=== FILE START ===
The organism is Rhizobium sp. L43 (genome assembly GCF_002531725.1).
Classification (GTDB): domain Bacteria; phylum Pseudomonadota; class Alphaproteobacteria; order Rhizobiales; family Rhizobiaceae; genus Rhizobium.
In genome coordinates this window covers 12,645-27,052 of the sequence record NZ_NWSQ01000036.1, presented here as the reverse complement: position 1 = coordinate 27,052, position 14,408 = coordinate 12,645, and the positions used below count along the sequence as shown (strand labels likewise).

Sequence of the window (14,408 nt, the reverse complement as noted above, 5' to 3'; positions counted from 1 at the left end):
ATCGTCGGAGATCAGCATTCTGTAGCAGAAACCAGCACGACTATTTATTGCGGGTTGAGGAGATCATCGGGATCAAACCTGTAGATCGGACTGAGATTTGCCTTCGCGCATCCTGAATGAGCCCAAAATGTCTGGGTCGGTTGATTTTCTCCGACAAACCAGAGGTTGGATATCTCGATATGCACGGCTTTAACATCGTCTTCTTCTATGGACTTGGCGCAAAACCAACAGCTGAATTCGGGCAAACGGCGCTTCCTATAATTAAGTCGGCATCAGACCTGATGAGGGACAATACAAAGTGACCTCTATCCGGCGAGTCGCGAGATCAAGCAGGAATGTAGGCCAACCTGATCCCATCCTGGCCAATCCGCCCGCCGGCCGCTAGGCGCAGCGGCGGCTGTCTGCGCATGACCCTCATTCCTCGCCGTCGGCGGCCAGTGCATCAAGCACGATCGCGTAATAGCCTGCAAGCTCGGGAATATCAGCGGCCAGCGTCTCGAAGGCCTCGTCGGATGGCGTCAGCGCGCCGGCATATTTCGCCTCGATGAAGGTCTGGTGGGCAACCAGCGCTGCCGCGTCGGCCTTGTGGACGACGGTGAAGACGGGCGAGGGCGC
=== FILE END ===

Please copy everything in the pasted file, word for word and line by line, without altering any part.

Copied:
The organism is Rhizobium sp. L43 (genome assembly GCF_002531725.1).
Classification (GTDB): domain Bacteria; phylum Pseudomonadota; class Alphaproteobacteria; order Rhizobiales; family Rhizobiaceae; genus Rhizobium.
In genome coordinates this window covers 12,645-27,052 of the sequence record NZ_NWSQ01000036.1, presented here as the reverse complement: position 1 = coordinate 27,052, position 14,408 = coordinate 12,645, and the positions used below count along the sequence as shown (strand labels likewise).

Sequence of the window (14,408 nt, the reverse complement as noted above, 5' to 3'; positions counted from 1 at the left end):
ATCGTCGGAGATCAGCATTCTGTAGCAGAAACCAGCACGACTATTTATTGCGGGTTGAGGAGATCATCGGGATCAAACCTGTAGATCGGACTGAGATTTGCCTTCGCGCATCCTGAATGAGCCCAAAATGTCTGGGTCGGTTGATTTTCTCCGACAAACCAGAGGTTGGATATCTCGATATGCACGGCTTTAACATCGTCTTCTTCTATGGACTTGGCGCAAAACCAACAGCTGAATTCGGGCAAACGGCGCTTCCTATAATTAAGTCGGCATCAGACCTGATGAGGGACAATACAAAGTGACCTCTATCCGGCGAGTCGCGAGATCAAGCAGGAATGTAGGCCAACCTGATCCCATCCTGGCCAATCCGCCCGCCGGCCGCTAGGCGCAGCGGCGGCTGTCTGCGCATGACCCTCATTCCTCGCCGTCGGCGGCCAGTGCATCAAGCACGATCGCGTAATAGCCTGCAAGCTCGGGAATATCAGCGGCCAGCGTCTCGAAGGCCTCGTCGGATGGCGTCAGCGCGCCGGCATATTTCGCCTCGATGAAGGTCTGGTGGGCAACCAGCGCTGCCGCGTCGGCCTTGTGGACGACGGTGAAGACGGGCGAGGGCGC